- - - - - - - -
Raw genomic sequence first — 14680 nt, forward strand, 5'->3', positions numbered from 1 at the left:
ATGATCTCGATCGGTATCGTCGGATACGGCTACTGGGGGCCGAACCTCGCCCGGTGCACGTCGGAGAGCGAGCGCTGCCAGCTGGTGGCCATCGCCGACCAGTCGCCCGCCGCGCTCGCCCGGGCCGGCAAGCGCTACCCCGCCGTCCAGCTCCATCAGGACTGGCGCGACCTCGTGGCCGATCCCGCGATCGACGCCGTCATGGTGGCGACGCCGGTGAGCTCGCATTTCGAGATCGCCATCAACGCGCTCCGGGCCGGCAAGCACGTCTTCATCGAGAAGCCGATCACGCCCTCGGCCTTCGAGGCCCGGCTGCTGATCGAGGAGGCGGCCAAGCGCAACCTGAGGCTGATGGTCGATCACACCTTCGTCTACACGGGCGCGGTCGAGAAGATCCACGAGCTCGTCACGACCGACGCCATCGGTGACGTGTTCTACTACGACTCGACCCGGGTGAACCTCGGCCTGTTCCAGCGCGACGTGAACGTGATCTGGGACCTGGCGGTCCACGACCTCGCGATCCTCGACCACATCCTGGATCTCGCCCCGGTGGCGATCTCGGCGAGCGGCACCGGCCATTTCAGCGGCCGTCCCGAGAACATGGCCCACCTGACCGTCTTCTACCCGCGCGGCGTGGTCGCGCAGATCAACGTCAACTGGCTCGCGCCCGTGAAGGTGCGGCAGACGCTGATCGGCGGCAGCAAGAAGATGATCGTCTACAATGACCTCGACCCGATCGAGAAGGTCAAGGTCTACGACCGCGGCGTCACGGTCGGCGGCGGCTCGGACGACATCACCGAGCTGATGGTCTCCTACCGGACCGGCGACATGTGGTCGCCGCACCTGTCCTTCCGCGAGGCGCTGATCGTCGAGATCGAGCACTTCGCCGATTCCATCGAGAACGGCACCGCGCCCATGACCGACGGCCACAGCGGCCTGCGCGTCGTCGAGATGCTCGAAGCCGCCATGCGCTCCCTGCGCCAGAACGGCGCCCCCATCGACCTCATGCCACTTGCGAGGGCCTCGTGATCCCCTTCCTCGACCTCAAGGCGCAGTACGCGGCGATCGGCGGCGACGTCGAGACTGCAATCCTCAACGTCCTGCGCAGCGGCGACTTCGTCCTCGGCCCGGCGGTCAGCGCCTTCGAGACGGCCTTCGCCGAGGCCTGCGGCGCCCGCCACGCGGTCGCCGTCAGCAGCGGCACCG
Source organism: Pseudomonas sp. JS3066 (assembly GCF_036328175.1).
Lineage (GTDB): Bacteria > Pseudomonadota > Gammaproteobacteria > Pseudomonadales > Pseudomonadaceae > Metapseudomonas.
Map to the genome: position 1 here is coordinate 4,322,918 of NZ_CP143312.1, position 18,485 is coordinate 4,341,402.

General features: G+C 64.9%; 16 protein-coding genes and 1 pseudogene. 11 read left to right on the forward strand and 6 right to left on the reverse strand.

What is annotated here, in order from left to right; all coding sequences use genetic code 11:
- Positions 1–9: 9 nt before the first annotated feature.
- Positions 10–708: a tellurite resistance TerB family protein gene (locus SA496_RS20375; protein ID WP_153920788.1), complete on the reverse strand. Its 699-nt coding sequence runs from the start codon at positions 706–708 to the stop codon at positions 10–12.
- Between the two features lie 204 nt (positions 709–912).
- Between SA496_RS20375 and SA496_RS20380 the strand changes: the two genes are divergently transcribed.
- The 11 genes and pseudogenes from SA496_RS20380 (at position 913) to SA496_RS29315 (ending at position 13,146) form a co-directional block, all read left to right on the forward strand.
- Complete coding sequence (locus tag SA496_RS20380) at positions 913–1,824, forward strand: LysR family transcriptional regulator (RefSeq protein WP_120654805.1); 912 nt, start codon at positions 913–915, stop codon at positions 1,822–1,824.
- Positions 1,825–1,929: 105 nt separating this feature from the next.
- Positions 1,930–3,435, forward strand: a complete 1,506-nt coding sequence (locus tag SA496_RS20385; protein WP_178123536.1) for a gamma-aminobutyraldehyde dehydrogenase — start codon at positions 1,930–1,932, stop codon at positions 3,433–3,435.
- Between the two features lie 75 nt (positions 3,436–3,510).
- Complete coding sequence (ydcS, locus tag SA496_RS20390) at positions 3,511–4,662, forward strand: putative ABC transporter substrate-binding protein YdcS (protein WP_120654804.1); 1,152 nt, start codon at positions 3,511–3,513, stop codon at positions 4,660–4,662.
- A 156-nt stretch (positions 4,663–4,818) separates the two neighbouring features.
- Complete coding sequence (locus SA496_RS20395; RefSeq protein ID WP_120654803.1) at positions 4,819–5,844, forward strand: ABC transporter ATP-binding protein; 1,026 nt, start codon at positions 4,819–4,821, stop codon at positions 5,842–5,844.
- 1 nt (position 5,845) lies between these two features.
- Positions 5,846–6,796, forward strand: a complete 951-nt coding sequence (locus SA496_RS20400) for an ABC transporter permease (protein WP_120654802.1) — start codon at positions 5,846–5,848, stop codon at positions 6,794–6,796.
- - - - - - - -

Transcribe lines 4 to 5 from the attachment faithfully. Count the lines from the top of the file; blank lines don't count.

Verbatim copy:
Lineage (GTDB): Bacteria > Pseudomonadota > Gammaproteobacteria > Pseudomonadales > Pseudomonadaceae > Metapseudomonas.
Map to the genome: position 1 here is coordinate 4,322,918 of NZ_CP143312.1, position 18,485 is coordinate 4,341,402.